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Construction loans give home owners and new buyers the option to easily build their dream home. This article describes the basics of what's involved in the construction loan process.
When you decide to build or remodel a home, a lender cannot offer you a traditional mortgage to do so. The reason lenders cannot offer a traditional mortgage is two-fold:
1. It is hard to determine the final value of the home until all construction is complete.
2. Since the money will often be paid to many different contractors, builders and professionals, the release of funding requires management.
Understanding the ins and outs of a construction loan before getting involved is important-we will review the basics.
We define a construction loan as the following:
Any loan borrowed in order to finance the construction of a residential or commercial property. The funds are released to you incrementally as needed to complete certain construction phases. Typically, the monthly payments for a construction loan are based on an interest only payment plan.
Upon completion of the construction period the entire loan balance is due. At this point, the lender can convert the construction loan to a traditional mortgage or ask that you find another lender to refinance the construction loan into a traditional mortgage.
Essentially, a construction loan is a short-term loan-that must be paid off once construction period is complete.
Like any other type of loan, there are certain requirements that must be met. Each loan will vary, depending on the size and your personal credit. Sitting down and talking with a lender is a MUST, but an essential understanding of the requirements can help you begin preparing for the process.
Down Payment Requirements
One "problem" with construction loans, for many buyers, is the higher down payment requirements. Banks often like to see a 20% to 30% down payment. However, we have some basic tips to help you save for the down payment requirements in our previous article titled, " Saving for a Down Payment on a Home."
Your ability to repay is a primary concern for lenders. A higher credit score will qualify you for a lower rate and better terms. Lower scores may not qualify or could qualify but at a higher interest rate. Due to the uniqueness of many construction loans, the credit requirements will vary.
Income and debt-to-income ratio is important to lenders. A higher income does not necessarily qualify you for a loan if you have large amounts of debt. Lenders are comfortable issuing loans to borrowers with a debt-to-income ratio at or below the 36% - 43% range.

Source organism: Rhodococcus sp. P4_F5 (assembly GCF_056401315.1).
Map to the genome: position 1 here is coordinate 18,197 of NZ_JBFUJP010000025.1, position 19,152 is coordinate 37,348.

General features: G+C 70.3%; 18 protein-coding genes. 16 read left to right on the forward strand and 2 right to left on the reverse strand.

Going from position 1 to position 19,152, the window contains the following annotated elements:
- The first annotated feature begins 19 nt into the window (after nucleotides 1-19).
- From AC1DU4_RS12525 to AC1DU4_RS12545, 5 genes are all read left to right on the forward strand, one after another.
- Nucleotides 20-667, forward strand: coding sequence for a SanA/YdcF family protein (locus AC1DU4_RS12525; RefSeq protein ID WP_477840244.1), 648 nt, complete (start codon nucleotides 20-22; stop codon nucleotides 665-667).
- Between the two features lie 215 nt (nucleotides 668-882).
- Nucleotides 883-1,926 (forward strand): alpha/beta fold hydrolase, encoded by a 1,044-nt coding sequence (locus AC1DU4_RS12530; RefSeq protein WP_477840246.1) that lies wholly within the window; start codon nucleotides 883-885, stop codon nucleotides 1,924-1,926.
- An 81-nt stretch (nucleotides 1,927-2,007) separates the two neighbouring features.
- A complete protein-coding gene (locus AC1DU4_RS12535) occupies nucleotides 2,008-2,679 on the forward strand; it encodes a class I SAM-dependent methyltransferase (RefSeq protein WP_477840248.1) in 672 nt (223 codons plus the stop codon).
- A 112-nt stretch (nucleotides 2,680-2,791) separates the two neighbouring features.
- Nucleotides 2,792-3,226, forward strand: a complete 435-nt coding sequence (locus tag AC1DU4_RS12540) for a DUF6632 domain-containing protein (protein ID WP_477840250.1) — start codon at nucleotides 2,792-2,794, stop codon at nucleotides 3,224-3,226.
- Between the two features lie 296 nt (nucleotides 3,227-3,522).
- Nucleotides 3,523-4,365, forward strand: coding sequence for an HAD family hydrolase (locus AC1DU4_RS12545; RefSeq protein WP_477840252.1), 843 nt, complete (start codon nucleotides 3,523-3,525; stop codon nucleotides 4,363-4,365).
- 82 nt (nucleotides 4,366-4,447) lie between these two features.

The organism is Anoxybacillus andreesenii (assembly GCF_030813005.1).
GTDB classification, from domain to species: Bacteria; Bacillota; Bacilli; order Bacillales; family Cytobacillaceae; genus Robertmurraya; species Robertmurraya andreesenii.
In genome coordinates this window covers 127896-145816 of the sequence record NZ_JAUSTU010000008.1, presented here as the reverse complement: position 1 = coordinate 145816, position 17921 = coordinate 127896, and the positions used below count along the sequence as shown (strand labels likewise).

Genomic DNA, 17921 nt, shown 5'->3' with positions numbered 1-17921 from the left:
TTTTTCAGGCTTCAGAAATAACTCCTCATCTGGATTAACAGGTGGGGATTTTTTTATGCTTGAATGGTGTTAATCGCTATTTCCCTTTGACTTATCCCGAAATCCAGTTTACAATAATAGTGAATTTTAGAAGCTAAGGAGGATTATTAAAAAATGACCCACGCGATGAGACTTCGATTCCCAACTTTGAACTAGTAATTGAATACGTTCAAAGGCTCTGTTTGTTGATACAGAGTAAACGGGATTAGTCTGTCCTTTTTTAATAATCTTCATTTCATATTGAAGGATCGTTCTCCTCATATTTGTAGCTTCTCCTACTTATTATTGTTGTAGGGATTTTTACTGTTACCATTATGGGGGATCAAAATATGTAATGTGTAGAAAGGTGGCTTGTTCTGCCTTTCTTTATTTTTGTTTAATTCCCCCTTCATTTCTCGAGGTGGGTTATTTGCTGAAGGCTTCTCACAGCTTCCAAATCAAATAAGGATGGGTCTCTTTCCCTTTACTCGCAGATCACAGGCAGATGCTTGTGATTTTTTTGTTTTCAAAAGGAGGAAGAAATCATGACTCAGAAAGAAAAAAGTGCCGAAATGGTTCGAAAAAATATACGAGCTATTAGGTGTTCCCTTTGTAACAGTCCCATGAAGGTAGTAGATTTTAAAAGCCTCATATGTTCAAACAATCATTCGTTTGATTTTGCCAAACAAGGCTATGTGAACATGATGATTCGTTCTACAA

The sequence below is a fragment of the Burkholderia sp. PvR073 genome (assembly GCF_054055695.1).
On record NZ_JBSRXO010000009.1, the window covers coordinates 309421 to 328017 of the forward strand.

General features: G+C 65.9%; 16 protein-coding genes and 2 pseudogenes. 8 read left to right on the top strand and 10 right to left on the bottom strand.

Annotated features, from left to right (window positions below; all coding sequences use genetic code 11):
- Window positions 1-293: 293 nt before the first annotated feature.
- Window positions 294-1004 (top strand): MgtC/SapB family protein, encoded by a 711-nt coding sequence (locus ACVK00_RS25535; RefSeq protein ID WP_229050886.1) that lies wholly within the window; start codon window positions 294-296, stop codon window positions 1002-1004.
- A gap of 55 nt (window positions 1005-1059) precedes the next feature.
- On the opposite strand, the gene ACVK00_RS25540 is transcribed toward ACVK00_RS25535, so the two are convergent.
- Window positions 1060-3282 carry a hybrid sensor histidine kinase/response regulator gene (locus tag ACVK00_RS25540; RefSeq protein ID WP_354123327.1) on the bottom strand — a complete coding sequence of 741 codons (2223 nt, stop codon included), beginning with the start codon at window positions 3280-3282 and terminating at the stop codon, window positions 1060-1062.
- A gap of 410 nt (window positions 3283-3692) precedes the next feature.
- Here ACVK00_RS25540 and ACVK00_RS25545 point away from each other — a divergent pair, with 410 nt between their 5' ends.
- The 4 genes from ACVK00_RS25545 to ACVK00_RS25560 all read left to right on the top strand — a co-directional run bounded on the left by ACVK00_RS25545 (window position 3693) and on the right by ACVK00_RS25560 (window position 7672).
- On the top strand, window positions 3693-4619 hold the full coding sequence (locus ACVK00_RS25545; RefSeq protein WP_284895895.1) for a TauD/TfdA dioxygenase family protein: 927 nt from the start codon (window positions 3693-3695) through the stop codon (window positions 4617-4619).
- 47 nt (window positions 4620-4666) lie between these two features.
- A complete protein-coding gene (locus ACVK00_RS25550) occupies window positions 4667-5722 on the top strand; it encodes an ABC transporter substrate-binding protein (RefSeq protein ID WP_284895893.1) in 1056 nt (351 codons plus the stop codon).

Involving a General Contractor
Most lenders will have a requirement that a licensed contractor is involved before approving a construction loan. Check for the reputation of the builder by asking for a copy of their contractor's license and references to investigate their reputation.
Proof of income, tax records and other documentation are necessary. You will need provide building plans, zoning documents and other legal documentation as well. Check with your lender for a list of all document requirements before you apply for the construction loan.
A pre-building appraisal may not be 100% accurate, but it is often a good estimate as to what the final value of the completed home will be. This will be a requirement from lenders in order to get a construction loan.
Once your project is approved and the lender issues the construction loan, they will release the funds in phases as the construction project progresses. Upon of completion of one phase, the funds for the next phase are released.
When the entire project is complete, in most cases, the loan is set up to automatically convert from a "construction loan" into a standard mortgage. This loan conversion is commonly known as a "construction to permanent loan."
It is important to remember that not every lender offers construction loans. Since it involves working directly with contractors and paying out to multiple vendors, the work involved is much more than with a typical loan. You will want to find a lender that specializes in construction loans and ask about their experience in this particular area before you commit.
Many construction lenders will be happy to share information on currently completed projects with you. Additionally, you may want to read reviews and check testimonials online. An experienced lender will make the process much easier and offer shortcuts or money saving tips during the process.
While construction loans may be more complex than a typical mortgage, in most cases, you will only have one signing and one closing date. Most construction loans automatically convert into a traditional mortgage once construction is complete. However, if your construction loan does not convert automatically, you will simply need find a lender that offers "construction to permanent" loans.
This relative simplicity makes the construction process appealing-opening the door for more potential homeowners to have the home of their dreams.
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